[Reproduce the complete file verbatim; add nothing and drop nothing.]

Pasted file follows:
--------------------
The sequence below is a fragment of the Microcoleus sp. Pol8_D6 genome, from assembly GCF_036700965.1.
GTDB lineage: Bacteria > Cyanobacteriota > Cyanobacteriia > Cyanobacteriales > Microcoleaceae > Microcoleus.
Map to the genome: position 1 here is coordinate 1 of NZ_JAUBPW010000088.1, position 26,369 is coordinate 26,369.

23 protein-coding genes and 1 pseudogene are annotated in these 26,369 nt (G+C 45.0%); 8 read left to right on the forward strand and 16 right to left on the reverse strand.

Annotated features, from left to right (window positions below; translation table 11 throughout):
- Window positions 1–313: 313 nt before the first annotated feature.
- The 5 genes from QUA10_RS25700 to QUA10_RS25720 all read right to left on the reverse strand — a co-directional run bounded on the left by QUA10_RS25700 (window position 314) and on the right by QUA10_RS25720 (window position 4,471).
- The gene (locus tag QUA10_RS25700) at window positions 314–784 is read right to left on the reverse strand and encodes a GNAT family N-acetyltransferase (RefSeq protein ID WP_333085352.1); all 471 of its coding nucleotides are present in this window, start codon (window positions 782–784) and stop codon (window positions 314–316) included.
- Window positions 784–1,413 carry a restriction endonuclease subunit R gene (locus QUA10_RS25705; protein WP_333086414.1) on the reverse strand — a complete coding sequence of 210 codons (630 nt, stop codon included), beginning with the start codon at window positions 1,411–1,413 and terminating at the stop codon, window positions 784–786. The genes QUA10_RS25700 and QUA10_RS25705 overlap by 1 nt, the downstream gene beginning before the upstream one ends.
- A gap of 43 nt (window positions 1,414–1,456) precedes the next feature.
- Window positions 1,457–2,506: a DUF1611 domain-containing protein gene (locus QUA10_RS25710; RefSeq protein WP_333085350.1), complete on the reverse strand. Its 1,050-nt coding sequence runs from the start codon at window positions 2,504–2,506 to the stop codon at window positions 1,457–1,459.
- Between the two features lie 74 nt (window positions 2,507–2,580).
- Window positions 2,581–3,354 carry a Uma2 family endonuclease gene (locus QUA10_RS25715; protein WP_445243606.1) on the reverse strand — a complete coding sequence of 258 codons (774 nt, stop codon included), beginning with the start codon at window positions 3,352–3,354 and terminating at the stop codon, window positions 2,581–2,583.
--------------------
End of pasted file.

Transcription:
The sequence below is a fragment of the Microcoleus sp. Pol8_D6 genome, from assembly GCF_036700965.1.
GTDB lineage: Bacteria > Cyanobacteriota > Cyanobacteriia > Cyanobacteriales > Microcoleaceae > Microcoleus.
Map to the genome: position 1 here is coordinate 1 of NZ_JAUBPW010000088.1, position 26,369 is coordinate 26,369.

23 protein-coding genes and 1 pseudogene are annotated in these 26,369 nt (G+C 45.0%); 8 read left to right on the forward strand and 16 right to left on the reverse strand.

Annotated features, from left to right (window positions below; translation table 11 throughout):
- Window positions 1–313: 313 nt before the first annotated feature.
- The 5 genes from QUA10_RS25700 to QUA10_RS25720 all read right to left on the reverse strand — a co-directional run bounded on the left by QUA10_RS25700 (window position 314) and on the right by QUA10_RS25720 (window position 4,471).
- The gene (locus tag QUA10_RS25700) at window positions 314–784 is read right to left on the reverse strand and encodes a GNAT family N-acetyltransferase (RefSeq protein ID WP_333085352.1); all 471 of its coding nucleotides are present in this window, start codon (window positions 782–784) and stop codon (window positions 314–316) included.
- Window positions 784–1,413 carry a restriction endonuclease subunit R gene (locus QUA10_RS25705; protein WP_333086414.1) on the reverse strand — a complete coding sequence of 210 codons (630 nt, stop codon included), beginning with the start codon at window positions 1,411–1,413 and terminating at the stop codon, window positions 784–786. The genes QUA10_RS25700 and QUA10_RS25705 overlap by 1 nt, the downstream gene beginning before the upstream one ends.
- A gap of 43 nt (window positions 1,414–1,456) precedes the next feature.
- Window positions 1,457–2,506: a DUF1611 domain-containing protein gene (locus QUA10_RS25710; RefSeq protein WP_333085350.1), complete on the reverse strand. Its 1,050-nt coding sequence runs from the start codon at window positions 2,504–2,506 to the stop codon at window positions 1,457–1,459.
- Between the two features lie 74 nt (window positions 2,507–2,580).
- Window positions 2,581–3,354 carry a Uma2 family endonuclease gene (locus QUA10_RS25715; protein WP_445243606.1) on the reverse strand — a complete coding sequence of 258 codons (774 nt, stop codon included), beginning with the start codon at window positions 3,352–3,354 and terminating at the stop codon, window positions 2,581–2,583.